There has recently been a surge of fluoride detractors, and they have painted a gloomy picture regarding the effects of fluoride in drinking water. But is this really an issue — or is it just ridiculous fear propaganda? Coloradowaterfluoridation.org tells us.
What is fluoride?
Fluoride is a compound of fluorine and additional minerals. It can be found naturally in water, soil, and food. Fluoride was found to prevent tooth decay by inhibiting acid-producing bacteria in the mouth, while also enhancing remineralization which promotes enamel repair. Adding fluoride to drinking water has been ongoing since the mid-40s and became prevalent in the 50s.
Is it dangerous?
Yes and no. As an additive to drinking water at the levels you usually consume — fluoride is safe. Fluoride — such as chlorine — becomes dangerous when inhaled as a gas or when imbibed at high concentrations.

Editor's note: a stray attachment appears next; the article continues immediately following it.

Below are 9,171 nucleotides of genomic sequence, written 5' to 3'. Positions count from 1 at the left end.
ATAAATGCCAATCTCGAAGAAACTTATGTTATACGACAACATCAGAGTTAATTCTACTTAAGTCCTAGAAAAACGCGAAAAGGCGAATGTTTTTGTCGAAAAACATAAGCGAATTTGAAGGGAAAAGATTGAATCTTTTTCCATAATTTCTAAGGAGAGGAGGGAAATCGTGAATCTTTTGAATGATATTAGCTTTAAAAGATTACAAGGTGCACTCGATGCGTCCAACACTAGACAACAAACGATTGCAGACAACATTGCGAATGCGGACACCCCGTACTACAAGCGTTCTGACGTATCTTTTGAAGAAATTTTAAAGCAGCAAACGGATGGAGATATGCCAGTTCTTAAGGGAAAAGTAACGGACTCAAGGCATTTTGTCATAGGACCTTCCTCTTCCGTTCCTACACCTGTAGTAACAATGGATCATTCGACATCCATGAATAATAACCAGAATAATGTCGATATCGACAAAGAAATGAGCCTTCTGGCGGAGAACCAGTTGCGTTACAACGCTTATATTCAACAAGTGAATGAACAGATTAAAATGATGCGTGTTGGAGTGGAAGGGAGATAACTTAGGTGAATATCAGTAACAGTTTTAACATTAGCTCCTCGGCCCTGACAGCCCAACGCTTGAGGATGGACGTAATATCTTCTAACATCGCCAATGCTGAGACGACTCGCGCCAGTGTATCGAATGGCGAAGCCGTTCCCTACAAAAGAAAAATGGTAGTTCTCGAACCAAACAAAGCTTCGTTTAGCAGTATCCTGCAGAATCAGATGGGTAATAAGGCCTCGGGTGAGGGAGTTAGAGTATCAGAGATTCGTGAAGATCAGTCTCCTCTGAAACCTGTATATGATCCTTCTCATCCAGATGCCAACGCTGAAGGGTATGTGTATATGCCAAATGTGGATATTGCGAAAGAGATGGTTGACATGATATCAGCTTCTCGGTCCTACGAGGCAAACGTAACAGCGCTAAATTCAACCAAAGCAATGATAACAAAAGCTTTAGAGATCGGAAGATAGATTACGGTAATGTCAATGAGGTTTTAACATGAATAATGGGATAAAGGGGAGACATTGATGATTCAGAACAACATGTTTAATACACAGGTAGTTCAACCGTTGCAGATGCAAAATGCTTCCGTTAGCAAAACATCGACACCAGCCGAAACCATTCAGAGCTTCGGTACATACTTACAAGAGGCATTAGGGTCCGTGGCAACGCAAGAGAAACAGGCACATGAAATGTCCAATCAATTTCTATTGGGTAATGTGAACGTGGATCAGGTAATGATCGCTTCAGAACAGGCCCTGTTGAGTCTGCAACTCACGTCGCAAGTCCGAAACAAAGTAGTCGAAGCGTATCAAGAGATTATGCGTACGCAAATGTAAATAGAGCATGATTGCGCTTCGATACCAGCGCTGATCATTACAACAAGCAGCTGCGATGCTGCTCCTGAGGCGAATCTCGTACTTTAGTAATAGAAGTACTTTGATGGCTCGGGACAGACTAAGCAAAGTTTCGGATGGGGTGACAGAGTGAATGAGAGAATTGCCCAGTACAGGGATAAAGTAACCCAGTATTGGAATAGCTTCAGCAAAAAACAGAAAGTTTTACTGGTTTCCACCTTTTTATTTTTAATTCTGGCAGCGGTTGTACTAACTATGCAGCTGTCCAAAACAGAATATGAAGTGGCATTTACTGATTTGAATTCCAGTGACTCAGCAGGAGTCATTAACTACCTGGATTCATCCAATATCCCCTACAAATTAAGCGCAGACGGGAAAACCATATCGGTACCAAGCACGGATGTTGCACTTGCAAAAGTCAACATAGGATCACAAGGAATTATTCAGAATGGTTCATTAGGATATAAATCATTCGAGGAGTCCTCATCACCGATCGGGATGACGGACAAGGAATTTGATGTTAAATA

Most of the dangers associated with fluoride came from inhalation and not drinking. Credible reports about dangerous amounts of fluoride in the water will probably come from India, where surprisingly, fluoride in deep wells and naturally occurring water was the culprit and not municipal water.
How long has it been around?
Fluoride has been around for 70 years — helping generation to generation preserve and protect their teeth. Several scientific and medical studies have already been done to assess its safety.
Sources that proclaim the dangers of fluoride will cite research with vague and conflicting results — sometimes even misinterpreting the research author’s words. Every major health organization can attest to the safety of the properly fluoridated water.
The Center for Disease Control (CDC) considers the fluoride in your tap water safe and even lists it as one of the top 10 health achievements in the 20th century.
Your water is safe to drink; 70 years is a long time to research the safety of fluoride — and no ill effects have been substantially proven. What is proven, is that fluoride can help keep dental problems related to cavities at bay.